How to Keep Ground Squirrels From Digging in Your Garden
Don't use home-made repellents such as mothballs and dried blood meal to keep ground squirrels away. These homemade repellents are not effective, according to the University of Nebraska-Lincoln Extension.
Ground squirrels are rodents that feed on both plant and animal materials. They can destroy the garden by digging burrows and eating grasses, seeds and bulbs. They are active during the day and are usually solitary. Ground squirrels are not territorial, so many squirrels may live in one area, especially if it has plenty of food. Prevent ground squirrels from digging in your garden so you -- and not a furry-tailed rodent -- can enjoy the fruits of your labor.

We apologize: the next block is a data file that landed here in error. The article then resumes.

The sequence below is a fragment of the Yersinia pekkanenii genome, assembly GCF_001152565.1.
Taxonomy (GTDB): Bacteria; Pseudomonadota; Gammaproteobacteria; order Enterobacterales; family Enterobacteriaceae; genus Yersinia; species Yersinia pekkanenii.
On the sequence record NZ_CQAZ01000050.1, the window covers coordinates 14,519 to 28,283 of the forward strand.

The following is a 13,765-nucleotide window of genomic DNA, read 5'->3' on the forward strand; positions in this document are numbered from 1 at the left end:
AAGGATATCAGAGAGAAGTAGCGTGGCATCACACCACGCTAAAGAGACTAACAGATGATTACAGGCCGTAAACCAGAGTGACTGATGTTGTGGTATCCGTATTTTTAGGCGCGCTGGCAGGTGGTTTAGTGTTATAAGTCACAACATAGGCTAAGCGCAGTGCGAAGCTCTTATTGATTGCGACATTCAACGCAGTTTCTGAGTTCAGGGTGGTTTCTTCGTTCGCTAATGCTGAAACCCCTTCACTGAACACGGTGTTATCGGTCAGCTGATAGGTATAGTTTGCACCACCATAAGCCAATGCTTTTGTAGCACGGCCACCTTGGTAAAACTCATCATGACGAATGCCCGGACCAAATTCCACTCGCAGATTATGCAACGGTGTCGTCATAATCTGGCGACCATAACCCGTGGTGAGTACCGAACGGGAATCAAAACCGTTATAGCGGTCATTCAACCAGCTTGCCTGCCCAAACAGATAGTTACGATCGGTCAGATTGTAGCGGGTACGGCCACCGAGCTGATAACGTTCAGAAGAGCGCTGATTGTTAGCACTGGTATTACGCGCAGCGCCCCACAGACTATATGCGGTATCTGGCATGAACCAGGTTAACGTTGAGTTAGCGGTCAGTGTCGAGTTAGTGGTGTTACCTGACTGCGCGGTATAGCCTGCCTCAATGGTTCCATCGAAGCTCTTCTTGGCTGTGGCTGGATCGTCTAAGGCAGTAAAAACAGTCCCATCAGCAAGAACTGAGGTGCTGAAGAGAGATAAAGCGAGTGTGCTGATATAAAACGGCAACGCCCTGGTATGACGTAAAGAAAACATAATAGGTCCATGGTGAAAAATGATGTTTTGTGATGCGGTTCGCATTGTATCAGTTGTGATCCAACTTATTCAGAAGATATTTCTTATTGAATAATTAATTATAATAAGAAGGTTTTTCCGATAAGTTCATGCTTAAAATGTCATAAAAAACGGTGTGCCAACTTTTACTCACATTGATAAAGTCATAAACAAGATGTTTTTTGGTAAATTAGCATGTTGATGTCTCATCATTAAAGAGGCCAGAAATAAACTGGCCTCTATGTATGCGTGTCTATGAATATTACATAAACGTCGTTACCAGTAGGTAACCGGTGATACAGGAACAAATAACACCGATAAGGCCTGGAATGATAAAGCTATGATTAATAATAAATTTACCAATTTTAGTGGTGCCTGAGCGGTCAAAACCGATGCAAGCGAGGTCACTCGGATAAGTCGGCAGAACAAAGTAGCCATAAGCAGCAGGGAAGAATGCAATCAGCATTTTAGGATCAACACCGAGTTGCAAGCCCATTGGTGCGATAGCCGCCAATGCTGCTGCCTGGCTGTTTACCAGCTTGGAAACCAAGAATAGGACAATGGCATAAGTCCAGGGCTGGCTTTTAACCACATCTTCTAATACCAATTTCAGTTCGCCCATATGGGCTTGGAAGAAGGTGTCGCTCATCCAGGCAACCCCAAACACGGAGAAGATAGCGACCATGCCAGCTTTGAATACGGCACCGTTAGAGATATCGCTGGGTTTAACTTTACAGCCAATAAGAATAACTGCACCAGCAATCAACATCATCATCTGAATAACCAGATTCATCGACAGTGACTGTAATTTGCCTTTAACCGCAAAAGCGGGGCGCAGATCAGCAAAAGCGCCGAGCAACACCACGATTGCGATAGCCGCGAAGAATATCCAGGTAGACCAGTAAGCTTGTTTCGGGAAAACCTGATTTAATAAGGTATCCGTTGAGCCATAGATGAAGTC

Grow tall plants, especially around the borders of the garden. Ground squirrels prefer low vegetation levels and may avoid your garden if it has tall plants.
Remove weeds that bear seeds because they provide food for ground squirrels.
Grow cold-tolerant plant varieties before ground squirrels become active in early spring. This prevents digging in seedling gardens, and the plants will be too mature for ground squirrel consumption by the time the squirrels emerge.
Erect a fence from 1/4- to 1/2-inch mesh hardware cloth around the garden. The fence should be at least 18 inches high and 6 inches deep underground to prevent ground squirrels from entering the area.
Apply a repellent that contains 75 percent thiram to seeds to prevent ground squirrel damage. The repellent makes the seeds taste unpleasant, discouraging squirrel consumption.
Set live squirrel traps in the garden with seeds as bait to catch ground squirrels and release them five to 10 miles away. You may also be able to use snap traps to kill ground squirrels, but check with a wildlife authority to ensure this is allowed in your area.